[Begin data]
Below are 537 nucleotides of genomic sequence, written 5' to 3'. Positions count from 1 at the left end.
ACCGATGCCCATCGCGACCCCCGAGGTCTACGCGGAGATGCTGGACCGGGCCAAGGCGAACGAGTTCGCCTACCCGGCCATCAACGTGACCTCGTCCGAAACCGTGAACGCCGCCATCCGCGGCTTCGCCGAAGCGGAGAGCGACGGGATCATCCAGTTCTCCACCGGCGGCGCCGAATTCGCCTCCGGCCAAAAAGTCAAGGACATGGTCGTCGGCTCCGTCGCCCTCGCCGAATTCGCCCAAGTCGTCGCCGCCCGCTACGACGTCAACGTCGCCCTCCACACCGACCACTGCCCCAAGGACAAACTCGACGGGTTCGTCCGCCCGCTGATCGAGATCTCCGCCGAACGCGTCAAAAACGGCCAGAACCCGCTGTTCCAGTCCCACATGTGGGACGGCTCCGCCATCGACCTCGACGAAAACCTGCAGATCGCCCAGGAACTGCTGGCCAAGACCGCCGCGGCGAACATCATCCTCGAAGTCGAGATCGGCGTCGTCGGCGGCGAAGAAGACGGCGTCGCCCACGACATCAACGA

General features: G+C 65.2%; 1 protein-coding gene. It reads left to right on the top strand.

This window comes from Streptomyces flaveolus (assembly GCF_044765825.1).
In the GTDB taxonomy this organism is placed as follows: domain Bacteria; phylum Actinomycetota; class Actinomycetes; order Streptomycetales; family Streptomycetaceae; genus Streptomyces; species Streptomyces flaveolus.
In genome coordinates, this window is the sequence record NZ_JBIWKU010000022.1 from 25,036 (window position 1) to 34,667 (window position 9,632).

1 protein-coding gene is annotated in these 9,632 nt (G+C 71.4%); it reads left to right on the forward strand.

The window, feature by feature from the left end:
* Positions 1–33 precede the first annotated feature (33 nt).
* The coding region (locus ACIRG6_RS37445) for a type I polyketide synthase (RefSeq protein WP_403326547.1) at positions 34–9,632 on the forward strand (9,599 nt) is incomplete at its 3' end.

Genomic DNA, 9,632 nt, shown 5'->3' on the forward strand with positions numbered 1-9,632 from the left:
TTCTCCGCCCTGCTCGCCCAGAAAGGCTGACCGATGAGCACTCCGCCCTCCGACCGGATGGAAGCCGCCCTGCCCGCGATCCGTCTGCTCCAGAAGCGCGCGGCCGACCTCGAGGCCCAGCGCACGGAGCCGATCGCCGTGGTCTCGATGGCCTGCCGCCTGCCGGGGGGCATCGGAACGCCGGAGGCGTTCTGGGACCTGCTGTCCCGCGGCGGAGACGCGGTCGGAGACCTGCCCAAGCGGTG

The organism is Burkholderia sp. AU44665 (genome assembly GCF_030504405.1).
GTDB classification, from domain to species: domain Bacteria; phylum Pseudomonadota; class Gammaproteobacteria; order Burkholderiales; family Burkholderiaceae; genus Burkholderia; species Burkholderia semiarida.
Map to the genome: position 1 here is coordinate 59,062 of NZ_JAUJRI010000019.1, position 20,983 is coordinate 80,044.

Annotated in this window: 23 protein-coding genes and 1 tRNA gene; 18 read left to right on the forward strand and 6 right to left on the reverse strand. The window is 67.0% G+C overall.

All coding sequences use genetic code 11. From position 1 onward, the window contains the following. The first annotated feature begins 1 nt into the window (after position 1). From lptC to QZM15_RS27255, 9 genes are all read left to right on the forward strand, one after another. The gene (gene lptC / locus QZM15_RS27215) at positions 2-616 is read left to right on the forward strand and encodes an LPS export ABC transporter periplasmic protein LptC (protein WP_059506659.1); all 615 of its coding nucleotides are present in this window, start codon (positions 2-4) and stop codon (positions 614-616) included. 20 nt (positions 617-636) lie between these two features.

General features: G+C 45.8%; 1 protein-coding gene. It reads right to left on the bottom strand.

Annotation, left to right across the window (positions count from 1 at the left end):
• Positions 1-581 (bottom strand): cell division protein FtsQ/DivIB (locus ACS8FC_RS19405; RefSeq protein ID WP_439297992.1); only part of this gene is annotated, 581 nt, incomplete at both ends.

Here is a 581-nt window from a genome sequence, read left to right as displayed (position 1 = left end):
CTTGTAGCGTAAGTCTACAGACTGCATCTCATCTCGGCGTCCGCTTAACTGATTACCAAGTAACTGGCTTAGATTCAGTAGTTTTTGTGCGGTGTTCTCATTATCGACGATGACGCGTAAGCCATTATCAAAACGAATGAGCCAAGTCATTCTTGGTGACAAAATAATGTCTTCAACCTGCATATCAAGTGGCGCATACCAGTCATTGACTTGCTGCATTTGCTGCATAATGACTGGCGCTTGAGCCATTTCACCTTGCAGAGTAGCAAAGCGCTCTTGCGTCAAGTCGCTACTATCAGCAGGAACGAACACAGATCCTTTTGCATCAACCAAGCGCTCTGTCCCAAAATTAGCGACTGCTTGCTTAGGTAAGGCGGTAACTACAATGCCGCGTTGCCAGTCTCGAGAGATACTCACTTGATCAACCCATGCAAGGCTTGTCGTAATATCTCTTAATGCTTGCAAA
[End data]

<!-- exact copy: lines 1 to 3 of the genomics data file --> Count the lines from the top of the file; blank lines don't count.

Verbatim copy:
Below are 537 nucleotides of genomic sequence, written 5' to 3'. Positions count from 1 at the left end.
ACCGATGCCCATCGCGACCCCCGAGGTCTACGCGGAGATGCTGGACCGGGCCAAGGCGAACGAGTTCGCCTACCCGGCCATCAACGTGACCTCGTCCGAAACCGTGAACGCCGCCATCCGCGGCTTCGCCGAAGCGGAGAGCGACGGGATCATCCAGTTCTCCACCGGCGGCGCCGAATTCGCCTCCGGCCAAAAAGTCAAGGACATGGTCGTCGGCTCCGTCGCCCTCGCCGAATTCGCCCAAGTCGTCGCCGCCCGCTACGACGTCAACGTCGCCCTCCACACCGACCACTGCCCCAAGGACAAACTCGACGGGTTCGTCCGCCCGCTGATCGAGATCTCCGCCGAACGCGTCAAAAACGGCCAGAACCCGCTGTTCCAGTCCCACATGTGGGACGGCTCCGCCATCGACCTCGACGAAAACCTGCAGATCGCCCAGGAACTGCTGGCCAAGACCGCCGCGGCGAACATCATCCTCGAAGTCGAGATCGGCGTCGTCGGCGGCGAAGAAGACGGCGTCGCCCACGACATCAACGA

General features: G+C 65.2%; 1 protein-coding gene. It reads left to right on the top strand.